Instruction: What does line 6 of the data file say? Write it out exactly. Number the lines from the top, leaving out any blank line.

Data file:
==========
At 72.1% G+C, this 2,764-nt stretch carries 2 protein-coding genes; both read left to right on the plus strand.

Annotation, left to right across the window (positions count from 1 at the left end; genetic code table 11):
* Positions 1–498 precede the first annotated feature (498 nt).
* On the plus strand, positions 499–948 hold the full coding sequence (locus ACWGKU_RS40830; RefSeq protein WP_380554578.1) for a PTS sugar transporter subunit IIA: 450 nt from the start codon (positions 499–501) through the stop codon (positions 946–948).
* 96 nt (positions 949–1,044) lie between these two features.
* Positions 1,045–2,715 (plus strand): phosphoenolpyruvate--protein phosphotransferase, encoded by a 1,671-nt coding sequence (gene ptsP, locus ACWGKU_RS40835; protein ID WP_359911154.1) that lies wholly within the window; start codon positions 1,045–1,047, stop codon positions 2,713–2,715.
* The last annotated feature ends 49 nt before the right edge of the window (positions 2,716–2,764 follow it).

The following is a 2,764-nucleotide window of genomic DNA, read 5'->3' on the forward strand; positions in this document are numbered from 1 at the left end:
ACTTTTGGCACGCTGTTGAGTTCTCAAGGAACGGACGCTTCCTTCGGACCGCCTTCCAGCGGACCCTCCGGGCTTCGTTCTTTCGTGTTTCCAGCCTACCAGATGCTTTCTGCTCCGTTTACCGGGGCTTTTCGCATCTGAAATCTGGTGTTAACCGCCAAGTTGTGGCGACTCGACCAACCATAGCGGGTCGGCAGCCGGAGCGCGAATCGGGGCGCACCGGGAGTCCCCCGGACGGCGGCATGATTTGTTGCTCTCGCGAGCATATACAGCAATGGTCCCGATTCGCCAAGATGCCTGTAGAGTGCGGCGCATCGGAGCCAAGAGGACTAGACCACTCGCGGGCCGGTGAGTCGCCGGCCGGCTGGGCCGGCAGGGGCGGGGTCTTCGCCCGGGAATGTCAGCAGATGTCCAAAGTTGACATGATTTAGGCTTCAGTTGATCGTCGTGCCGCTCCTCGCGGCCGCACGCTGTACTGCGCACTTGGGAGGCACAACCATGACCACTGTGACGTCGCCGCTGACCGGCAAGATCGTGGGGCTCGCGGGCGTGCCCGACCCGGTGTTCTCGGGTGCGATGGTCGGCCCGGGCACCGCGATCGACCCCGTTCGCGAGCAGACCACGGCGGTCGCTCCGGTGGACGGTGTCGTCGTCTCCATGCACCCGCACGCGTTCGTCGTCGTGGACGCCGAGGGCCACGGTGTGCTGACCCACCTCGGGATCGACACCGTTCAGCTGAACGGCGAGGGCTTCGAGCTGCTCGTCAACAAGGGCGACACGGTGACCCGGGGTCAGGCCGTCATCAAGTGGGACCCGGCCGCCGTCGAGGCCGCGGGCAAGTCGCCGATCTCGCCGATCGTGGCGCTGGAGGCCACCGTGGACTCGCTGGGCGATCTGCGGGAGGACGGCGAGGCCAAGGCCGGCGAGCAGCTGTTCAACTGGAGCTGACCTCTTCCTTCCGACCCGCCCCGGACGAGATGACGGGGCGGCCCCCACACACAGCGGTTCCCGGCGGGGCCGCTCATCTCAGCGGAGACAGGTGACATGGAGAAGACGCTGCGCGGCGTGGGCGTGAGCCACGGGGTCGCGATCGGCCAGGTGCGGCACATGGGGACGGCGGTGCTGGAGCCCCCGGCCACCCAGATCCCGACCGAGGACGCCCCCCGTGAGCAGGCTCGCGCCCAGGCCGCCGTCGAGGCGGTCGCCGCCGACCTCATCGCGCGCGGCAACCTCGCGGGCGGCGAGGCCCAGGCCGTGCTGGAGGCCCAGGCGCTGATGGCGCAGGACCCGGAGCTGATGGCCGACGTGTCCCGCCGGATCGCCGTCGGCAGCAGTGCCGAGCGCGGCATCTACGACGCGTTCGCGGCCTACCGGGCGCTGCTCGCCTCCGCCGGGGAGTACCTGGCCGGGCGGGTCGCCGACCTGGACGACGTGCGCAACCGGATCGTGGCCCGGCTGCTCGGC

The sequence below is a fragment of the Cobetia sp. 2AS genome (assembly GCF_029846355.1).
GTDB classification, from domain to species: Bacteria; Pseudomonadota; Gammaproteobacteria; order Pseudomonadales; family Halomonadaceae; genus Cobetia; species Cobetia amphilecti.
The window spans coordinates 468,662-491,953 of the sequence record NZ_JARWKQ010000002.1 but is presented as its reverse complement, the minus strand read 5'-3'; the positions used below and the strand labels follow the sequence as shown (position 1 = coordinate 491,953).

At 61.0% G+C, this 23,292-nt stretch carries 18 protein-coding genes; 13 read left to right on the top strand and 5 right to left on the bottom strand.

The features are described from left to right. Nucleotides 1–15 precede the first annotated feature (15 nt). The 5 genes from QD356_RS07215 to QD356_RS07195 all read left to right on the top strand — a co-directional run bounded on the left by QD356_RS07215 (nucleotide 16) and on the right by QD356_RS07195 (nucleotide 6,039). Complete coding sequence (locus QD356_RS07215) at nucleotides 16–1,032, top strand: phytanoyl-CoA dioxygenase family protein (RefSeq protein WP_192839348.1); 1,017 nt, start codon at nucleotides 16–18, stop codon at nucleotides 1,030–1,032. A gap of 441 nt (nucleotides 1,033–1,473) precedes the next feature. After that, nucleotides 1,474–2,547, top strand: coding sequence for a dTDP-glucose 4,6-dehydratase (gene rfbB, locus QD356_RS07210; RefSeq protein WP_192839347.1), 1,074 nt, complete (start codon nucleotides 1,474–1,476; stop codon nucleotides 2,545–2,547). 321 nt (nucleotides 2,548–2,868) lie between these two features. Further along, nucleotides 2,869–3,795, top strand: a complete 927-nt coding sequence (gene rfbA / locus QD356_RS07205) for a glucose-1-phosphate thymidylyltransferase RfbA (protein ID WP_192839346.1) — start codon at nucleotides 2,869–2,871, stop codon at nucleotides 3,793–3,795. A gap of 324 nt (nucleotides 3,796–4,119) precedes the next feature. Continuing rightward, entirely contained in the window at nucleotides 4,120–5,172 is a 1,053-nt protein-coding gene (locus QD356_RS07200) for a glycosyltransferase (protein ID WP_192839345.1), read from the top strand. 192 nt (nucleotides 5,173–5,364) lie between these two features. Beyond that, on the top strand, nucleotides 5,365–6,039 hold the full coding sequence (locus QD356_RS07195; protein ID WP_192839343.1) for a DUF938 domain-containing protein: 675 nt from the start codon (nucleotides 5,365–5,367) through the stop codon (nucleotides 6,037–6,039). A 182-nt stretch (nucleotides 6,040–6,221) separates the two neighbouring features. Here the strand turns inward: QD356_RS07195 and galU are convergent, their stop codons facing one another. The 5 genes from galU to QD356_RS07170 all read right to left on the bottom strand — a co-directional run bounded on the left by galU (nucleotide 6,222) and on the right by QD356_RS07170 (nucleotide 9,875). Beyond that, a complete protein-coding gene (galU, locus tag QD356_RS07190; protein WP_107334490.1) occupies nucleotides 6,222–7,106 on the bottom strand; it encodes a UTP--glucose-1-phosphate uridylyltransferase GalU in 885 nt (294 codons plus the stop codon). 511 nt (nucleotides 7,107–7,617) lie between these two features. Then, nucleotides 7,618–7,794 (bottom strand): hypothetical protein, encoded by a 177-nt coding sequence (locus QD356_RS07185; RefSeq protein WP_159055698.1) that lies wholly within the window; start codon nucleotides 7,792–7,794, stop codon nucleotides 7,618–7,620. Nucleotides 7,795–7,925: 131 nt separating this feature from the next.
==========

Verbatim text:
* Positions 1,045–2,715 (plus strand): phosphoenolpyruvate--protein phosphotransferase, encoded by a 1,671-nt coding sequence (gene ptsP, locus ACWGKU_RS40835; protein ID WP_359911154.1) that lies wholly within the window; start codon positions 1,045–1,047, stop codon positions 2,713–2,715.